Navai’s book consists of eight brilliantly observed and researched case histories, each dealing with a contemporary Tehrani at a point of crisis. And their crises are really not like ours: they invariably involve the police, repression, violence, a terrifyingly authoritarian interpretation of Islam, and, occasionally, death. Leyla’s parents divorced when she was sixteen and immediately remarried, and the aftermath of all that produced a rebellious streak. She fell in love with another young rebel, and they married much too young. They didn’t want to marry, but they had already started having sex, and they could live the life they wanted only if they were man and wife. The marriage went wrong quickly—Leyla found her husband having sex with his cousin in their marital bed—and she ran out of money. She could no longer afford her apartment, and moved in with a friend, who supplemented her salary through prostitution. Before long Leyla was turning tricks, too, and though she was arrested and given a whipping, eventually she became the mistress of a cleric and was well looked after.
It is in the chapter about Leyla that we learn of sigheh—“a temporary marriage approved by both God and the state, between a man (who can already be married) and a woman (who cannot), and [that] can be as short as a few minutes or as long as ninety-nine years.” This is of course a rather neat trick for a married man, especially a cleric. It enables him to get what he wants without troubling his conscience. The worldly judge Leyla slept with was more cynical about the protection sighehoffers, but he took it anyway. Leyla ended up making a porn video for a client, and it became an underground sensation. She was extremely careful not to show her face, but the cyberpolice got hold of it and tracked her down via the visible serial number on her electricity meter. They hanged her.
“You can invent anything you like,” Tolstoy said, “but you can’t invent psychology.” In a way, Navai’s gripping, heartbreaking book shows a state and its citizens trying to prove him wrong. The book is called City of Lies because the author believes it’s impossible to live in Iran without lying. Gay men cannot be gay men, not without living in fear of discovery and punishment. One character, Morteza, tries to “compensate” for his sexuality by belonging to a wild, violent, self-flagellating group of religious extremists and by beating up a gay man. Finally he finds peace by living as a woman. Kids can’t listen to Lady Gaga, but they do anyway. Nobody can drink or take drugs; nearly everyone drinks and takes drugs. Hypocrisy is survival. People constantly have to make their interior lives disappear. City of Lies is an extraordinary piece of work about an extraordinary society.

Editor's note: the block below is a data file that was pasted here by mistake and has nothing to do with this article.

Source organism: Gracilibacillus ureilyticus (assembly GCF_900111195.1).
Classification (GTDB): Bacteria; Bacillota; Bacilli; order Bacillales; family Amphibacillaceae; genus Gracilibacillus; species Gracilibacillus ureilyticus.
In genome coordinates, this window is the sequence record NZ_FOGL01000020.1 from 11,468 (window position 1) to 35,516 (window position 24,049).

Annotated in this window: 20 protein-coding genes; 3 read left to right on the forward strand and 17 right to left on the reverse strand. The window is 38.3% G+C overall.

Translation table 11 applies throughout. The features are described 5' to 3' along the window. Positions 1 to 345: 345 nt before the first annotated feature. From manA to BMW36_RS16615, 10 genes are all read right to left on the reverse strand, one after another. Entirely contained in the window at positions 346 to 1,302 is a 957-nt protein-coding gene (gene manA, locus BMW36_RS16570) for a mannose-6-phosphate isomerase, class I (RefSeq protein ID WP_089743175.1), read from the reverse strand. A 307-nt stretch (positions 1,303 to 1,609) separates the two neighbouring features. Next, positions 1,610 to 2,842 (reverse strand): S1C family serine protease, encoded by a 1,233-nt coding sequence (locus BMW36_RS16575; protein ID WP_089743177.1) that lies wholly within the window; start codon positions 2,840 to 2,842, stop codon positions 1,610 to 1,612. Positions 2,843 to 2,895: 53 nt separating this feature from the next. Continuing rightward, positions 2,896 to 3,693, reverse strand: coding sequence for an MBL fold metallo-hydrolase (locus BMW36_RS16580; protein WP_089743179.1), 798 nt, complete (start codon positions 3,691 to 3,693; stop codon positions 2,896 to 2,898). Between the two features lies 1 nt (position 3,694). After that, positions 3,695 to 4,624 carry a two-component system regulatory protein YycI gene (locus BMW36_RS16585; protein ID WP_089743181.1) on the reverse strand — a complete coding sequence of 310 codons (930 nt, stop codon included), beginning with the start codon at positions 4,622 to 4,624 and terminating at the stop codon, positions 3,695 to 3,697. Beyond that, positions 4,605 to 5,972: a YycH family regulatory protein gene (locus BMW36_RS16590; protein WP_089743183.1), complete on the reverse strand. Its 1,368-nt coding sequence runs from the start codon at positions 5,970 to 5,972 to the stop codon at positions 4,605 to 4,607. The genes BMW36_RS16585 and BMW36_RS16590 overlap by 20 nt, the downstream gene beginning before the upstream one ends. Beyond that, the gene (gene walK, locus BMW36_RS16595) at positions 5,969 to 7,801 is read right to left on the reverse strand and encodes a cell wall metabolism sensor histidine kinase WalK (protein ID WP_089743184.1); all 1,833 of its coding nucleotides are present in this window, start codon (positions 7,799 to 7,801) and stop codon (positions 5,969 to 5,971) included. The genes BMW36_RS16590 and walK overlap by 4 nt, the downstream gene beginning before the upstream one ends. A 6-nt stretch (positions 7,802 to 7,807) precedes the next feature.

If you have ever been in a London Underground station and looked for a rubbish bin in which to throw a banana skin or a disappointing betting slip, you won’t find one. Rubbish bins were removed sometime in the 1990s, when the IRA were in the middle of their attempt to take their war to the British mainland. It was easy to leave a bomb in a rubbish bin. Londoners’ troubles were not the Troubles, of course, but we were not unaffected by them, and they certainly helped shape who we are. To look at a list of bombs planted by the IRA in London between 1973 and 2001 is to remember that the threat was almost constant. There were fifty incidents in 1992 alone—most, though not all, caused no casualties, but they created an atmosphere in which there was danger under every bus seat, in every parked car and pub and department store. I was once on a Tube train when tourists who’d just arrived from Heathrow found a small case on the seat next to them; they picked it up, examined it, and then opened it, and every single other person in the carriage imagined the blinding flash, the thunderclap, and the pain that was bound to follow. The case turned out to contain a flute. In 1996 I was at home when a bomb exploded several miles away and my house shook.